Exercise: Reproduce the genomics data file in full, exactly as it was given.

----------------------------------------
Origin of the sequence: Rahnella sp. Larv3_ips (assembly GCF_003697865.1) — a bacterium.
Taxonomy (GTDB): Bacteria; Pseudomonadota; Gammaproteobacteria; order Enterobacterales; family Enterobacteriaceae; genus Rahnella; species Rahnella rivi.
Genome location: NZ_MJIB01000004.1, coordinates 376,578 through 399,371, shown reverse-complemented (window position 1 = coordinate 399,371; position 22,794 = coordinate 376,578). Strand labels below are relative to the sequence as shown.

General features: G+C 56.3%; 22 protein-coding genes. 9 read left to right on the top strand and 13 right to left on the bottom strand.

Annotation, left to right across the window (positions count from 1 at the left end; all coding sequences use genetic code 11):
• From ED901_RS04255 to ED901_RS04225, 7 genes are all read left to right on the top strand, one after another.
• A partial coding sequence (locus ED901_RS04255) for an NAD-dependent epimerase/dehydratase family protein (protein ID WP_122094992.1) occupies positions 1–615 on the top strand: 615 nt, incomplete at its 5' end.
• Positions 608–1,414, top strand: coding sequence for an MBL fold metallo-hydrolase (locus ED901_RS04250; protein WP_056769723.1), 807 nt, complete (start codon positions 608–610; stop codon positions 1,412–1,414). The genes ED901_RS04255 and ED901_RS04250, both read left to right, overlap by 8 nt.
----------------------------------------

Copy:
Origin of the sequence: Rahnella sp. Larv3_ips (assembly GCF_003697865.1) — a bacterium.
Taxonomy (GTDB): Bacteria; Pseudomonadota; Gammaproteobacteria; order Enterobacterales; family Enterobacteriaceae; genus Rahnella; species Rahnella rivi.
Genome location: NZ_MJIB01000004.1, coordinates 376,578 through 399,371, shown reverse-complemented (window position 1 = coordinate 399,371; position 22,794 = coordinate 376,578). Strand labels below are relative to the sequence as shown.

General features: G+C 56.3%; 22 protein-coding genes. 9 read left to right on the top strand and 13 right to left on the bottom strand.

Annotation, left to right across the window (positions count from 1 at the left end; all coding sequences use genetic code 11):
• From ED901_RS04255 to ED901_RS04225, 7 genes are all read left to right on the top strand, one after another.
• A partial coding sequence (locus ED901_RS04255) for an NAD-dependent epimerase/dehydratase family protein (protein ID WP_122094992.1) occupies positions 1–615 on the top strand: 615 nt, incomplete at its 5' end.
• Positions 608–1,414, top strand: coding sequence for an MBL fold metallo-hydrolase (locus ED901_RS04250; protein WP_056769723.1), 807 nt, complete (start codon positions 608–610; stop codon positions 1,412–1,414). The genes ED901_RS04255 and ED901_RS04250, both read left to right, overlap by 8 nt.